9

+

M

P

13

≤ 2;

4. After the controller P

38

close the switches S

3

and

S

4

, the circuit breaker controller of D

2

should gain

the status to take any action on it. this restriction

is described as follows: 2∗ M

P

11

+ M

P

38

≤ 2;

5. The switch S

5

may change status (on / off) when

the input bus is power off. This is possible to cre-

ate a Constraint from the state that is power the

bus off P

16

and the state is S

5

connected P

18

then

we have: M

P

16

+ M

P

18

≤ 1;

6. The controller for handling breaker D

3

of the out-

put bus energization will have autonomy to op-

erate it only when the status of switch S

5

is on.

This condition generates inequality linked with

the marking of the states that represent them, P

17

and P

22

. It is then: M

P

17

+ M

P

22

≤ 1;

7. The last supervisor shall be responsible for rout-

ing the way which will be energized when the bus

power down. The supervisor function is monitor

the B

1

power down through the place (P

16

. It is

write the following restriction:. M

P

16

+ M

P

7

≤ 1

To illustrate the implementation of the controllers

consider the inequalities generated from the feeder

free behavior modelPS

1

. As shown in the literature,

see (Grainger and Stevenson, 1994), the maneuvers of

switches and circuit breakers must comply their con-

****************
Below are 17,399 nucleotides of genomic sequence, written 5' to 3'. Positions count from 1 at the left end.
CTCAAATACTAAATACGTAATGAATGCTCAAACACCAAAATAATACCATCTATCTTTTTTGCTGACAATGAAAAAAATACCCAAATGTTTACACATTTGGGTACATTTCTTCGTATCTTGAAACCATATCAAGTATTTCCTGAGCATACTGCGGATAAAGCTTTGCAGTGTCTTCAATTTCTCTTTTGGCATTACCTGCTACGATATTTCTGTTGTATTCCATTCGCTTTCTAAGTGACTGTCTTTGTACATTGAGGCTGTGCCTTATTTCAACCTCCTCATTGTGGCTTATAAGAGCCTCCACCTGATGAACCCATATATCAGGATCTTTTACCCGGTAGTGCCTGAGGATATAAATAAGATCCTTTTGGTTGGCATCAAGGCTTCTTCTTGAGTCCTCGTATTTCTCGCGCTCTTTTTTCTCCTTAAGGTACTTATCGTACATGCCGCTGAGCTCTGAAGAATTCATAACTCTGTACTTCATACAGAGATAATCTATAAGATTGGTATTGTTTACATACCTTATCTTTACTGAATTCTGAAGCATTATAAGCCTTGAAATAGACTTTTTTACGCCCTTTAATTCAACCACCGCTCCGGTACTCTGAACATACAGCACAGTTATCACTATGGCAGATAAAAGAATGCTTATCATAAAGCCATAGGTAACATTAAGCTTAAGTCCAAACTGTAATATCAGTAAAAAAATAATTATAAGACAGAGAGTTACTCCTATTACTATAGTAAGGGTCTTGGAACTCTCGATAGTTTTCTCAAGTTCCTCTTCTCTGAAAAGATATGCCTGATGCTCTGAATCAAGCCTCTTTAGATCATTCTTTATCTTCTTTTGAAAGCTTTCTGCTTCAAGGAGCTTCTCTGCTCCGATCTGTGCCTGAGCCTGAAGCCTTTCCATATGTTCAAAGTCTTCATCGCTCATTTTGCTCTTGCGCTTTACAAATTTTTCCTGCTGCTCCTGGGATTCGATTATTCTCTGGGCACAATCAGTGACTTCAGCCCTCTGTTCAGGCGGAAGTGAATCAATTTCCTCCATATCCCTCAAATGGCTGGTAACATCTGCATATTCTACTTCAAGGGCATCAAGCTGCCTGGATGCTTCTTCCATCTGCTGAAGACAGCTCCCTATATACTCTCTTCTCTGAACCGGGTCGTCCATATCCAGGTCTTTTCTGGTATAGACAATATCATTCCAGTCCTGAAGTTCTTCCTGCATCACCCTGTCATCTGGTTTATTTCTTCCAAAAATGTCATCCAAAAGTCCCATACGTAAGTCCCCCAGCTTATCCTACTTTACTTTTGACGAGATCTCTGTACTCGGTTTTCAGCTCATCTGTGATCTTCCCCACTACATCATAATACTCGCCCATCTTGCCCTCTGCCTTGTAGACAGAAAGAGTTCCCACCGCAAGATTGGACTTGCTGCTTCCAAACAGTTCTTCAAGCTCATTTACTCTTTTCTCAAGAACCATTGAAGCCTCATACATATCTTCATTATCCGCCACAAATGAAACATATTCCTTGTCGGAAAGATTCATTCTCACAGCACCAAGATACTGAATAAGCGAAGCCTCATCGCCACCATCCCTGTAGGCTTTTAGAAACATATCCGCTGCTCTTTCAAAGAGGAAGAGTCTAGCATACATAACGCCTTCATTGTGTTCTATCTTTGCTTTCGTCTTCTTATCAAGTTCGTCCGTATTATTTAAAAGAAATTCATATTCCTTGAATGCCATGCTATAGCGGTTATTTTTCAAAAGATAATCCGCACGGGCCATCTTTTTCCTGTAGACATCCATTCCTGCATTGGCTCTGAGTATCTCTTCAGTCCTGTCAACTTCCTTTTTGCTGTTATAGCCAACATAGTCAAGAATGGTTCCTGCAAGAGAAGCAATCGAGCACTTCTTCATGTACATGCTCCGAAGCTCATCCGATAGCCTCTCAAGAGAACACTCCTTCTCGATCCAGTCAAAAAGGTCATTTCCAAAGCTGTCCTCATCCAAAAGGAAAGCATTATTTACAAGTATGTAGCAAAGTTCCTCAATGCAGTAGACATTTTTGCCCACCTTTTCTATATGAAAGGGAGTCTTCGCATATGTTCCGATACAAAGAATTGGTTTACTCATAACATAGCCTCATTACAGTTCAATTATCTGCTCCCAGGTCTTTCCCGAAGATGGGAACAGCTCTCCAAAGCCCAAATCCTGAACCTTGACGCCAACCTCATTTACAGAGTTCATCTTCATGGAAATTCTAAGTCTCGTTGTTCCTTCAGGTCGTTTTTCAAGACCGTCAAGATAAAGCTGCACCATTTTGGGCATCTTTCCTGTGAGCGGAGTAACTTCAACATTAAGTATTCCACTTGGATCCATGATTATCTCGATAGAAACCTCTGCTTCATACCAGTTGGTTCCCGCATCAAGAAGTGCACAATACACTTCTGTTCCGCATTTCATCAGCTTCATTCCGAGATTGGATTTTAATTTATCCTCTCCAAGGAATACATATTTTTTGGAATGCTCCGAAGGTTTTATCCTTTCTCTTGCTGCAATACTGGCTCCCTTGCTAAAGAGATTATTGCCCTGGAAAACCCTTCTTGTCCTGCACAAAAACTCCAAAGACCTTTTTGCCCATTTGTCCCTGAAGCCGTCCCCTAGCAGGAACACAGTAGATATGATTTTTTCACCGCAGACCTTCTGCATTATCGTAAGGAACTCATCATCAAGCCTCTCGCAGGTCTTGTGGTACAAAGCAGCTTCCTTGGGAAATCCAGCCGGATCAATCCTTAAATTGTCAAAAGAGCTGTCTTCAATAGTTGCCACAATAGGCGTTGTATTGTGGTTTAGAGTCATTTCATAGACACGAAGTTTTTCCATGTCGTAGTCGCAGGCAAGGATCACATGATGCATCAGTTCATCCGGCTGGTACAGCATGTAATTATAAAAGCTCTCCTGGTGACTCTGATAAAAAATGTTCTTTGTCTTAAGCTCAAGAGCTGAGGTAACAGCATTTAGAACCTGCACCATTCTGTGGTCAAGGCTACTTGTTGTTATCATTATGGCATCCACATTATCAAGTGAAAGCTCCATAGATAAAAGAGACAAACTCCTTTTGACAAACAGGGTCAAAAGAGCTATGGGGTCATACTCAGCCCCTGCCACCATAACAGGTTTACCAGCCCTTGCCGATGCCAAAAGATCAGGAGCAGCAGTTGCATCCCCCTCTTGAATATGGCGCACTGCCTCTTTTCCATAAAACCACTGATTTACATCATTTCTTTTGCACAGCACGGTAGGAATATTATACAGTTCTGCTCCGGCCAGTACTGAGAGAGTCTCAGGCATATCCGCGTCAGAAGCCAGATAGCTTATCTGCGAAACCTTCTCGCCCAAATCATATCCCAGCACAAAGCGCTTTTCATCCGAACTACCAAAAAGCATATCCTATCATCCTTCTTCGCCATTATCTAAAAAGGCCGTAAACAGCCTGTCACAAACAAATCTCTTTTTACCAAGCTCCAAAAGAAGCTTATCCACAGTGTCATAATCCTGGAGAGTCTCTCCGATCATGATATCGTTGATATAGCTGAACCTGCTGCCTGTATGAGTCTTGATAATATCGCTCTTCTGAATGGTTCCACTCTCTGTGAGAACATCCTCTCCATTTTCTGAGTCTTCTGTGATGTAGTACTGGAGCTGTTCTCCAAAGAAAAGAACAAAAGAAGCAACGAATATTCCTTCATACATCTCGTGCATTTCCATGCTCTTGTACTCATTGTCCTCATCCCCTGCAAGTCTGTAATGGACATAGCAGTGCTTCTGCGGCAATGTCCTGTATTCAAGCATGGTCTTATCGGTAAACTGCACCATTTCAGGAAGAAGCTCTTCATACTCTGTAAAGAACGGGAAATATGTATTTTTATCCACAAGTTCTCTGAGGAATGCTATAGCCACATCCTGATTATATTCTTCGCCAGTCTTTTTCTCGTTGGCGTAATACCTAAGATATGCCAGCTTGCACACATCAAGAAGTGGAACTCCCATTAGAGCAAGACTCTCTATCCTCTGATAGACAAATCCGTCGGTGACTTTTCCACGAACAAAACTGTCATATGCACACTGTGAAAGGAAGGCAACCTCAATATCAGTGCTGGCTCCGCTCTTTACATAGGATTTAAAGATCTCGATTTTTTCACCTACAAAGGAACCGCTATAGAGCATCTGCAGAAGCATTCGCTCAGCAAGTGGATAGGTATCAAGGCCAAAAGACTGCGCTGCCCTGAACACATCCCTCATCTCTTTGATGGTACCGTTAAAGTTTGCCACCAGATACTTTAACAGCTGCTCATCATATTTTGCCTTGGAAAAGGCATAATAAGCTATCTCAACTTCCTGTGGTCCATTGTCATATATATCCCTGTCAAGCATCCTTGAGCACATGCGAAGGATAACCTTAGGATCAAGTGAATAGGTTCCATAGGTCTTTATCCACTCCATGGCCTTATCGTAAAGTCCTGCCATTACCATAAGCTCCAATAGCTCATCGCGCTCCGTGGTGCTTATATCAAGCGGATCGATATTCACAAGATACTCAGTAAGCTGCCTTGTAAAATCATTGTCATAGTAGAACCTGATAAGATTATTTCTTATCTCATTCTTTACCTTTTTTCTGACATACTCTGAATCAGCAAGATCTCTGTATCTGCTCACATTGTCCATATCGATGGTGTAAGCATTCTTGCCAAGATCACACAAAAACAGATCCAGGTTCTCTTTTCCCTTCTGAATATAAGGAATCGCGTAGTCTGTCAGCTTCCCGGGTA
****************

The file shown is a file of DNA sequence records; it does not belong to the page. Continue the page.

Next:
structive features as real representative system. Thus,

the model dynamic should express such conditions.

So supervisor control theory will restrict the model

dynamics. The new PN transform the free behavior

in the actual operating conditions of EPS elements.

From item 1 and 2 above, follow the equations:

a) Constraint M

P

2

+ M

P

6

≤ 2

0 1 0 0 0 1

∗

M

P

1

M

P

2

M

P

3

M

P

4

M

P

5

M

P

6

≤ [2]

b) Constraint 2∗ M

P

4

+ M

P

36

≤ 2

0 0 0 2 0 0 1

∗

M

P

1

M

P

2

M

P

3

M

P

4

M

P

5

M

P

6

M

P

36

≤ [2]

Extracting the PNs for both cases the incidence matri-

ces and the initial marking (D

1

and M

10

) and (D

2

and

ICINCO 2016 - 13th International Conference on Informatics in Control, Automation and Robotics

480

M

20

) we have:

D

1

=

−1 1 0 0 0 0

1 −1 0 0 0 0

0 0 −1 1 0 0

0 0 1 −1 0 0

0 0 0 0 1 −1

0 0 0 0 −1 1

e M

01

=

1 0 1 0 1 0

T

D

2

=

−1 1 0 0 0 0

1 −1 0 0 0 0

0 0 −1 1 0 0

0 0 1 −1 0 0

0 0 0 0 1 −1

0 0 0 0 −1 1

−1 1 0 0 −1 1

e M

02

=

1 0 1 0 1 0 2

T

by these information and using equations3 and 4 are

found the controller 1 and 2 characteristics. Such in-

formation are represented in the expanded Petri net by

places P

36

and P

37

;

a) controller1 Features

D

c1

=

−1 1 0 0 −1 1

M

c10

= [2]

b) Controller2 Features

D

c2

=

1 −1 2 −2 1 −1

M

c20

= [0]

Figure 5 shows the expanded model of Petri net feeder

(PS

1

) bus of the EPS case study. The Figure 5 shows

that the PN is started with switches and Breaker in off

state (P

1

, P

3

and P

5

with marking). In this condition,

only Controller1 is enabled (P

36

2 marks) allowing the

switches models S

1

and S

2

go to the on state. t

1

and

Figure 5: Petri Model of PS

1

Feeder.

t

5

ﬁring takes P

2

and P

6

to receive tokens represent-

ing the switches were turned on. This sequence of

ﬁring takes disabling Controller1 and enabling Con-

troller2 that received 2 marks. This condition enables

the transition t